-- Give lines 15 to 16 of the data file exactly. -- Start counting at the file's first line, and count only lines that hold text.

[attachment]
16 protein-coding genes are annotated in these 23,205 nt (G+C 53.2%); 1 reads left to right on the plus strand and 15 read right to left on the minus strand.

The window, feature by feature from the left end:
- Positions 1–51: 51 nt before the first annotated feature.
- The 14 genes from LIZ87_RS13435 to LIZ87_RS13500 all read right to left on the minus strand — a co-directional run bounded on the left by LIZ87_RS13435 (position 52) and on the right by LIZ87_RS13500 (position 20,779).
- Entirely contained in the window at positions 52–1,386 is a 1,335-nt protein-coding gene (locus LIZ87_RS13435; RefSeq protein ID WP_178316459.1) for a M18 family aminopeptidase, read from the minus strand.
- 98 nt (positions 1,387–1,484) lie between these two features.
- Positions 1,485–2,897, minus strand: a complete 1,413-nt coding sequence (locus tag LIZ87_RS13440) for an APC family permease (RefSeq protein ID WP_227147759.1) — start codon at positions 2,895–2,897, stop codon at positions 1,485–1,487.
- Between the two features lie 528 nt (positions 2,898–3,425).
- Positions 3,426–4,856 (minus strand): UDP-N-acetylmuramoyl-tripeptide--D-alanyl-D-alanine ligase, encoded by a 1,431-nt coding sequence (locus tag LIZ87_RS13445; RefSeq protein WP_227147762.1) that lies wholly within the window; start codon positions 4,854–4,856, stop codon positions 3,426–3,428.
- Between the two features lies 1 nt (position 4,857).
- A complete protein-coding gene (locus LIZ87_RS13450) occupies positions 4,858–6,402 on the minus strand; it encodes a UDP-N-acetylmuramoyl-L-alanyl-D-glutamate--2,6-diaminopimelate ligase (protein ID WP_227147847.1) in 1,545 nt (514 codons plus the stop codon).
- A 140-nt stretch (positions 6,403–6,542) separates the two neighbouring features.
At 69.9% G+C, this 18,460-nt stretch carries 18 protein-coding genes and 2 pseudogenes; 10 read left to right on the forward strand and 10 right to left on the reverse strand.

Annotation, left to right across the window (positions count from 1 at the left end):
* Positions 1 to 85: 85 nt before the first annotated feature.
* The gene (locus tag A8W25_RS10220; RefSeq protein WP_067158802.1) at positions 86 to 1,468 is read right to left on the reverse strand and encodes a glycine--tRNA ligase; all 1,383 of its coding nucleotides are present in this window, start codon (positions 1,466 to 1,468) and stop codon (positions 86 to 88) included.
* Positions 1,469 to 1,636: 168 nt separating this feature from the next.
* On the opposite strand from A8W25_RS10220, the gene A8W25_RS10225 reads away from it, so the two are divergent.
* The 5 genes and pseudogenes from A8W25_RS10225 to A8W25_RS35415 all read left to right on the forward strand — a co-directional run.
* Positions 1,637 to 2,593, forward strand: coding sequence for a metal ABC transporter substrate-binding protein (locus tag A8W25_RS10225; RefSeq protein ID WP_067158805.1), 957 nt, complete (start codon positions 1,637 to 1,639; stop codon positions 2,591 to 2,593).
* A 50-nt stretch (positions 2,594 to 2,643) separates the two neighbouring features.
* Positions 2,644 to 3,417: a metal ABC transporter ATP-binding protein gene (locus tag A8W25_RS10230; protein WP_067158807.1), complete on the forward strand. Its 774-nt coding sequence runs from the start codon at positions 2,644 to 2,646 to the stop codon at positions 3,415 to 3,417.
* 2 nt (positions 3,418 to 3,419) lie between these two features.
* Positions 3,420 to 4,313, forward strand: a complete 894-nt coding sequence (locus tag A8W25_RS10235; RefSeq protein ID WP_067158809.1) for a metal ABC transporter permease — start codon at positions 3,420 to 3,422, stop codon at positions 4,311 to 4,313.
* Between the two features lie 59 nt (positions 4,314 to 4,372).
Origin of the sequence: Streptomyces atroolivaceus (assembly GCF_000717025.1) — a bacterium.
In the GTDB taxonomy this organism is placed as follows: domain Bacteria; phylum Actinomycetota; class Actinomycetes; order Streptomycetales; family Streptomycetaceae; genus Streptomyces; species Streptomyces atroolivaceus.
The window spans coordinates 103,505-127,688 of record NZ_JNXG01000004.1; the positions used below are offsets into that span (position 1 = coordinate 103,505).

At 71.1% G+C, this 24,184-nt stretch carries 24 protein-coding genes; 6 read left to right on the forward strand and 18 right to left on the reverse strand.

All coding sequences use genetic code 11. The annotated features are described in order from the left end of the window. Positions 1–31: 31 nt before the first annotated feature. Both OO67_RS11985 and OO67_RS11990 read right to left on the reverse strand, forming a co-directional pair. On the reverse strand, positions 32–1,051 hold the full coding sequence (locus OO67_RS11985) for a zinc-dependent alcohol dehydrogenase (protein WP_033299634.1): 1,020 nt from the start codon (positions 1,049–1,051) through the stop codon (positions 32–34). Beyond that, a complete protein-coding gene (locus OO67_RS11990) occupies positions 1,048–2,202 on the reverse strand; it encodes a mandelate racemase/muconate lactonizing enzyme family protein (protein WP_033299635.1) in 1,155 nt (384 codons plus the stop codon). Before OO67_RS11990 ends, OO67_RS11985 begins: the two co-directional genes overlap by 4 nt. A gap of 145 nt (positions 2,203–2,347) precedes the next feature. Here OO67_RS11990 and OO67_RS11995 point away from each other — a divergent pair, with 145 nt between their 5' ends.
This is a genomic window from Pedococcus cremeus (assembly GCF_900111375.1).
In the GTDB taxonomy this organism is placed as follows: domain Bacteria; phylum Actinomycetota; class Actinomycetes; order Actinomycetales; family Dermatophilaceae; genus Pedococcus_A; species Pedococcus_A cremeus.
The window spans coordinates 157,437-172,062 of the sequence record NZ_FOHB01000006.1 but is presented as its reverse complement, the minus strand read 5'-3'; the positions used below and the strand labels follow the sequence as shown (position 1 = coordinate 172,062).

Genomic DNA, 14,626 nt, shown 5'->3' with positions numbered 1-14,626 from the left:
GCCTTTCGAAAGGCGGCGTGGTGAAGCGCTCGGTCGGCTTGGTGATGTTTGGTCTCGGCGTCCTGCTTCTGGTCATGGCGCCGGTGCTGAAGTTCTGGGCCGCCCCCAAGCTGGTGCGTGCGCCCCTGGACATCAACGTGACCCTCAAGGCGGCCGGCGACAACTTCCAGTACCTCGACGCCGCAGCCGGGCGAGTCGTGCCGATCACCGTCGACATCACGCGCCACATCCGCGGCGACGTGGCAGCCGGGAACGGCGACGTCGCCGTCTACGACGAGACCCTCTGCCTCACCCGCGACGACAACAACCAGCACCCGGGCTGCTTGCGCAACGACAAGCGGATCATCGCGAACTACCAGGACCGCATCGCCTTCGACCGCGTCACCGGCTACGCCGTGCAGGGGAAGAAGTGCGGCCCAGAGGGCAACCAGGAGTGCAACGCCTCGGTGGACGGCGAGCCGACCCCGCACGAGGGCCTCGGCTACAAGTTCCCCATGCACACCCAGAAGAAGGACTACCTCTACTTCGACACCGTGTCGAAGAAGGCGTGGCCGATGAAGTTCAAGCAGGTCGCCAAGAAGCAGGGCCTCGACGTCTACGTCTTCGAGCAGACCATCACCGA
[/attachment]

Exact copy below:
* Positions 1 to 85: 85 nt before the first annotated feature.
* The gene (locus tag A8W25_RS10220; RefSeq protein WP_067158802.1) at positions 86 to 1,468 is read right to left on the reverse strand and encodes a glycine--tRNA ligase; all 1,383 of its coding nucleotides are present in this window, start codon (positions 1,466 to 1,468) and stop codon (positions 86 to 88) included.